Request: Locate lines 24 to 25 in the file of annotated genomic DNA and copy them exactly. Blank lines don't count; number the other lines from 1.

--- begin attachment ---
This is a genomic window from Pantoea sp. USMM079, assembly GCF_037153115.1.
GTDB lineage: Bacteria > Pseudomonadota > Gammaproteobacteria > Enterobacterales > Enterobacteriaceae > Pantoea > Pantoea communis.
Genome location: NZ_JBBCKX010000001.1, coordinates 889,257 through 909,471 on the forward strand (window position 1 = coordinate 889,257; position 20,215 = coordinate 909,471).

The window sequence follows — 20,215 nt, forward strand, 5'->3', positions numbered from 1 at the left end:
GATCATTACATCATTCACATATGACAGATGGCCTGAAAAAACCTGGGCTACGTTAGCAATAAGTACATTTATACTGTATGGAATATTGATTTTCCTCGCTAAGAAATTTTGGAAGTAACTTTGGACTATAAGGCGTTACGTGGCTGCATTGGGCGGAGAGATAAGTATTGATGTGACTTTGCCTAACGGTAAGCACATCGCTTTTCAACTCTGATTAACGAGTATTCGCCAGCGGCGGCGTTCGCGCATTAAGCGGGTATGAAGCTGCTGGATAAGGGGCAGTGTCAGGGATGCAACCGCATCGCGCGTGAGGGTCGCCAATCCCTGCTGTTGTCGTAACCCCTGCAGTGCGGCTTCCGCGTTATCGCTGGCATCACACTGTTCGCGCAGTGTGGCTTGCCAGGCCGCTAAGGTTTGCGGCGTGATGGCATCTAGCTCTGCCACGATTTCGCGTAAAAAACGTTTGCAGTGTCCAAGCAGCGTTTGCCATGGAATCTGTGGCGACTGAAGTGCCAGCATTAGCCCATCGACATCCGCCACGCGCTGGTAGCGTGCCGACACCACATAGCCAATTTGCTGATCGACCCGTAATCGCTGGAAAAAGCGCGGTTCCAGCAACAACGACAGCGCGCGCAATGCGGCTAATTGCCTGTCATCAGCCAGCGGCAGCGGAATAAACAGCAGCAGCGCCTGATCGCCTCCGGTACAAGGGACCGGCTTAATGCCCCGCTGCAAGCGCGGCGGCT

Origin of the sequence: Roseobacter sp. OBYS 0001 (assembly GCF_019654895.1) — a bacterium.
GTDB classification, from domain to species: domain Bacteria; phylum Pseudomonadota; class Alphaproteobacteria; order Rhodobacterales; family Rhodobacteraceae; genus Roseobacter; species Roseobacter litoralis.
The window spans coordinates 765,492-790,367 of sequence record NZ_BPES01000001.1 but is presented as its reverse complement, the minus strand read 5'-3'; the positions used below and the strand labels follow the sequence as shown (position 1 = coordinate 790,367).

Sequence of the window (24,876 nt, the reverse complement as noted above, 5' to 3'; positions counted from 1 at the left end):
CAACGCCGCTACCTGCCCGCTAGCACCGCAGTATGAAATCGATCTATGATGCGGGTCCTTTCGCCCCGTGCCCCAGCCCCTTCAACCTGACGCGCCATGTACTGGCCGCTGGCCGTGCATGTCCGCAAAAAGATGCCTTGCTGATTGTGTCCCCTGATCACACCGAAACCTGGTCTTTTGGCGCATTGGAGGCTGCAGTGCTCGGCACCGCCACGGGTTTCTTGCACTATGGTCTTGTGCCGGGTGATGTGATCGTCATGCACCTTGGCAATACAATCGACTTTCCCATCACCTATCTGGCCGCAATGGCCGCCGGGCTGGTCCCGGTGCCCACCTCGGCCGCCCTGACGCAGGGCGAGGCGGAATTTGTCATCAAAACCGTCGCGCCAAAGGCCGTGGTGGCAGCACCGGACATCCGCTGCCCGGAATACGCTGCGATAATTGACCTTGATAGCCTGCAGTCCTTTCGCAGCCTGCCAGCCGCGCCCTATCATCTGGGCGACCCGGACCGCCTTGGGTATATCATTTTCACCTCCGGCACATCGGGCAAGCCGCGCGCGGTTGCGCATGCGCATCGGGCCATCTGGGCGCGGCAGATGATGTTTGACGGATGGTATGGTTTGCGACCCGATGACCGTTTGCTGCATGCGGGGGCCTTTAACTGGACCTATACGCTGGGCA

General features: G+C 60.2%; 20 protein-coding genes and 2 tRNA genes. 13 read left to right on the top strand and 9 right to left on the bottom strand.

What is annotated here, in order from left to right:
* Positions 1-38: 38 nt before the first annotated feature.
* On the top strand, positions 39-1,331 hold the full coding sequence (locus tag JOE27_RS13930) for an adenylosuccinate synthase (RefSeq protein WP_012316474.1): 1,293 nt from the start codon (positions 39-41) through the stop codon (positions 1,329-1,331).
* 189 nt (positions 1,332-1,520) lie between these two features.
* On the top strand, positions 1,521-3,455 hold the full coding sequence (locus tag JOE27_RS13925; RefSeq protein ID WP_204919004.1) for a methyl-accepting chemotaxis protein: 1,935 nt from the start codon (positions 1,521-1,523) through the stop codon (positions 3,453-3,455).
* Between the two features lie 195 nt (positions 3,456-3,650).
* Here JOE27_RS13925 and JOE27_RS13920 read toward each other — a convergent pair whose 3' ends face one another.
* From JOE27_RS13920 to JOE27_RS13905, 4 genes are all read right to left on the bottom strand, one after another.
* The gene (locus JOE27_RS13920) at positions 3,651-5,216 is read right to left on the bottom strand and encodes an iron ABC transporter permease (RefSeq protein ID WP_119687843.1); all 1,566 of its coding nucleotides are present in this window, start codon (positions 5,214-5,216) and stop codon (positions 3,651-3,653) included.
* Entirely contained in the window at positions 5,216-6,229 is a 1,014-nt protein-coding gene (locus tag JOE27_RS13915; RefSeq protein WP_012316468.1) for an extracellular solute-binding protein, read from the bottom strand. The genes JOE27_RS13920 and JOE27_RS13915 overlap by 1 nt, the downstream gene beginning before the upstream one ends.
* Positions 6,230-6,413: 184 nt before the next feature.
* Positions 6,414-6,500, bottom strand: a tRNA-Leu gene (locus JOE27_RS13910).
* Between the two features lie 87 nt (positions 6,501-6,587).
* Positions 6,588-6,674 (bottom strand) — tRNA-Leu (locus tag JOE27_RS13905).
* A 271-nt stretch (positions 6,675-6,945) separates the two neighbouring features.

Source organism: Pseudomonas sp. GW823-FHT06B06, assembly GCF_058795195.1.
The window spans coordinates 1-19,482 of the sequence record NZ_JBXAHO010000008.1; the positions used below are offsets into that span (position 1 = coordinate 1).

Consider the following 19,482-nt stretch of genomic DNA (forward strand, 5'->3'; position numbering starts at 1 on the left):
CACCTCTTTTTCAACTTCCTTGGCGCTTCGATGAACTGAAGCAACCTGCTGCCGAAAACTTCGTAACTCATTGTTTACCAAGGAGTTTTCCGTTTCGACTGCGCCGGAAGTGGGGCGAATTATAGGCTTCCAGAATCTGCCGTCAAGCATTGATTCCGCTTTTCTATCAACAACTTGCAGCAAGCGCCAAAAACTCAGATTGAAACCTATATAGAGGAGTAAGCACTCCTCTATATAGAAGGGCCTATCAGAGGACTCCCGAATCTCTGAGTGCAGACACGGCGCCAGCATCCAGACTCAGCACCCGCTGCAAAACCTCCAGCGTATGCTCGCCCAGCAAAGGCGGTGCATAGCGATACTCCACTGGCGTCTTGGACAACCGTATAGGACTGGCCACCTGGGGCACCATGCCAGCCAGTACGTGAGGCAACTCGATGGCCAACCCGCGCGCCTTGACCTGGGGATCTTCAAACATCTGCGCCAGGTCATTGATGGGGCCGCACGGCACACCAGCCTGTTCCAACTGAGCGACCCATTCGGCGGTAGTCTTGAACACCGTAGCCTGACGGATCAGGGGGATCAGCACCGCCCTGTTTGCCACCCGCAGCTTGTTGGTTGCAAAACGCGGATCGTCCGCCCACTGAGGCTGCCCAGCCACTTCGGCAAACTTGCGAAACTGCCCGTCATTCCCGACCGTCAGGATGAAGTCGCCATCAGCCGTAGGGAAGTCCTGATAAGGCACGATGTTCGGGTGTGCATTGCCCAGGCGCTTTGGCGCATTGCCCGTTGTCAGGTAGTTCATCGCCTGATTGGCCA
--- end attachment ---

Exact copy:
* Between the two features lie 87 nt (positions 6,501-6,587).
* Positions 6,588-6,674 (bottom strand) — tRNA-Leu (locus tag JOE27_RS13905).